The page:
And in the kitchen — whether smashed, sliced, or minced; roasted, stewed, or sautéed — garlic’s unapologetic pungency is unmistakable and worthy of celebration.

Leadership & Regeneration at Gibbet Hill Farm

Supporting Young Farmers, Local Communities and the Land

Gibbet Hill Farm is a three-acre diversified vegetable and herb farm located in Groton, Massachusetts. Owned by the Webber Restaurant Group, this small organic farm supplies fresh produce year-round to the company’s restaurants and caterers. Sprawling across the slopes of Gibbet Hill iself, the farm offers sweeping views of the Merrimack Valley and borders an expansive pasture of about 40 black angus cattle. 

For the past four seasons, the farm on Gibbet Hill has been managed by seasoned grower and Vermont native Kayleigh Boyle.  She arrived at Gibbet from Gaining Ground Farm in Concord, Massachusetts, where she worked for eight seasons prior, both in the field and behind the scenes in the office. After discovering that her inspiration was most engaged during her time in the fields, she followed the path toward management and, eventually, to Gibbet.

I spoke with Kayleigh about her experience at Gibbet, her background, what inspired her to pursue agriculture as a career, and of course, about all things farming.

Farming As An Education

“Farming is an education unto itself,” Kayleigh said. “It’s a way for all of us to see what we can do when we put our heads down, and it’s incredible to see such tangible products at the end of the day.”

Having begun her career at Gaining Ground, a volunteer-oriented farm, Kayleigh was introduced to farming initially as a conduit for community engagement, one that exposes the human inclination to contribute to meaningful, tangible work.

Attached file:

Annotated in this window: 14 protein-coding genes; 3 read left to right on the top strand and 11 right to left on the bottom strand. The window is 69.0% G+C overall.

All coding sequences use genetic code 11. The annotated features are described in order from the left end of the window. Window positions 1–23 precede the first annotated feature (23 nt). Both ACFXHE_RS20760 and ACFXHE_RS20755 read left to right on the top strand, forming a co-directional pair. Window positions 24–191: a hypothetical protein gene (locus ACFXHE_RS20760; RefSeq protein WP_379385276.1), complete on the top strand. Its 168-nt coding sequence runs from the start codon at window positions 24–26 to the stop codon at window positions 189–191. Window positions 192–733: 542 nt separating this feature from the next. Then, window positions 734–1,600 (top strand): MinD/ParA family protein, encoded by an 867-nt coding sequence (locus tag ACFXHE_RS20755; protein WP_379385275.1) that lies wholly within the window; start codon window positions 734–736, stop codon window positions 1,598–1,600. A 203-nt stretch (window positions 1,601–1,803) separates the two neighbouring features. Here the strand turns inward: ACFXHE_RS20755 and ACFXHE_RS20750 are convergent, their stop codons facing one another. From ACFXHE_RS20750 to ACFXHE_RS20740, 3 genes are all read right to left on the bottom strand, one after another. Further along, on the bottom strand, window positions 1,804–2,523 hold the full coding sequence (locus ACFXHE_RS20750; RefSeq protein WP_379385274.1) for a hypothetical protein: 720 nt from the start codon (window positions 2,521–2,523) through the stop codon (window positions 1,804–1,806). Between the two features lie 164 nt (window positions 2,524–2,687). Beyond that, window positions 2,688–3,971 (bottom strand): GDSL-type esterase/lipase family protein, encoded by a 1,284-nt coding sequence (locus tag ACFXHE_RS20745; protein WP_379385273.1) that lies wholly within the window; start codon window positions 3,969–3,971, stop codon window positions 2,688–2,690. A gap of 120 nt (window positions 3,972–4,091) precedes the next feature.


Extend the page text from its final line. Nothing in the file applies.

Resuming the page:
“I think it’s a human need, and it’s empowering in so many ways,” Kayleigh said. “No matter how small a task someone does on a farm, they can really see the incredible impact they can make.” 

Regenerative Agriculture

Gibbet Hill is a regenerative, no-till, organic farm— a status that has been spear-headed and sustained by Kayleigh’s work and commitment. In the world of agriculture, these distinctions have profound impacts on the health of the land.

Regenerative agriculture improves the resources it uses, rather than destroying or depleting them. It goes beyond being simply sustainable, beyond just maintaining resources, to become a truly regenerative, holistic form of land management.

No matter how small a task someone does on a farm, they can really see the incredible impact they can make.

One pillar of regenerative agriculture is the adoption of a low- or no-till approach to soil management. Tilling is defined as digging up, agitating, and breaking up soil, particularly with machinery, prior to planting. A no-till philosophy adheres to the idea that by disrupting the soil as little as possible, the microscopic ecosystems and beneficial fungal networks that make soil healthy can be preserved, and more organic matter can build up in the soil over time, thus improving the overall health of the land.

“No-till revived my excitement around farming,” Kayleigh said. When she discovered that many organic growers actually borrow techniques from conventional farming (like using broad-spectrum, organic-certified sprays), she decided to dive deeper into what truly regenerative farming would look like. “Some large-scale organic farms can be just as detrimental to the land as conventional farming; it felt like I went one level deeper from organic to discover no-till.”

Gibbet’s beds, decorated with compost, prior to planting.

The impact of successive seasons of farming with no-till practices are evident in a palmful of soil scooped from any bed on the farm. It’s soft, fluffy, evidently aerated, and teeming with insect life. Other regenerative practices implemented by Kayleigh and her crew include cover cropping, plant species diversification, and use of compost — all of which improve soil quality, as well.

Regenerative agriculture not only enhances land health, but it also inspires a different kind of relationship with the land, one that honors the natural ability of an ecosystem to heal and regenerate when disturbed. This new kind of relationship ripples out to affect local communities both culturally and socio-economically. 

Benefits To The Local Community